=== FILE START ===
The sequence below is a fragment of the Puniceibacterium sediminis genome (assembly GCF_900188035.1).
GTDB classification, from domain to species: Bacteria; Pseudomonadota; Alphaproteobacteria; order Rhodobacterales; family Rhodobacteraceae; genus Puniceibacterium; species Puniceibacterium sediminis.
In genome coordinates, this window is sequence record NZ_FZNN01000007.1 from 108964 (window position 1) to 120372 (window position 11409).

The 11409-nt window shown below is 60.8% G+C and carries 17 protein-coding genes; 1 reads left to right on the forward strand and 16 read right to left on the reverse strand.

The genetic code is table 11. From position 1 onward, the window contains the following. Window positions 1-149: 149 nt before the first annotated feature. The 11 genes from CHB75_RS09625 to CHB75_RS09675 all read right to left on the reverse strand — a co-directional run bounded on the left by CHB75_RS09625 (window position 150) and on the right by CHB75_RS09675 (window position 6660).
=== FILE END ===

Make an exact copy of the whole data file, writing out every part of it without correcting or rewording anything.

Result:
The sequence below is a fragment of the Puniceibacterium sediminis genome (assembly GCF_900188035.1).
GTDB classification, from domain to species: Bacteria; Pseudomonadota; Alphaproteobacteria; order Rhodobacterales; family Rhodobacteraceae; genus Puniceibacterium; species Puniceibacterium sediminis.
In genome coordinates, this window is sequence record NZ_FZNN01000007.1 from 108964 (window position 1) to 120372 (window position 11409).

The 11409-nt window shown below is 60.8% G+C and carries 17 protein-coding genes; 1 reads left to right on the forward strand and 16 read right to left on the reverse strand.

The genetic code is table 11. From position 1 onward, the window contains the following. Window positions 1-149: 149 nt before the first annotated feature. The 11 genes from CHB75_RS09625 to CHB75_RS09675 all read right to left on the reverse strand — a co-directional run bounded on the left by CHB75_RS09625 (window position 150) and on the right by CHB75_RS09675 (window position 6660).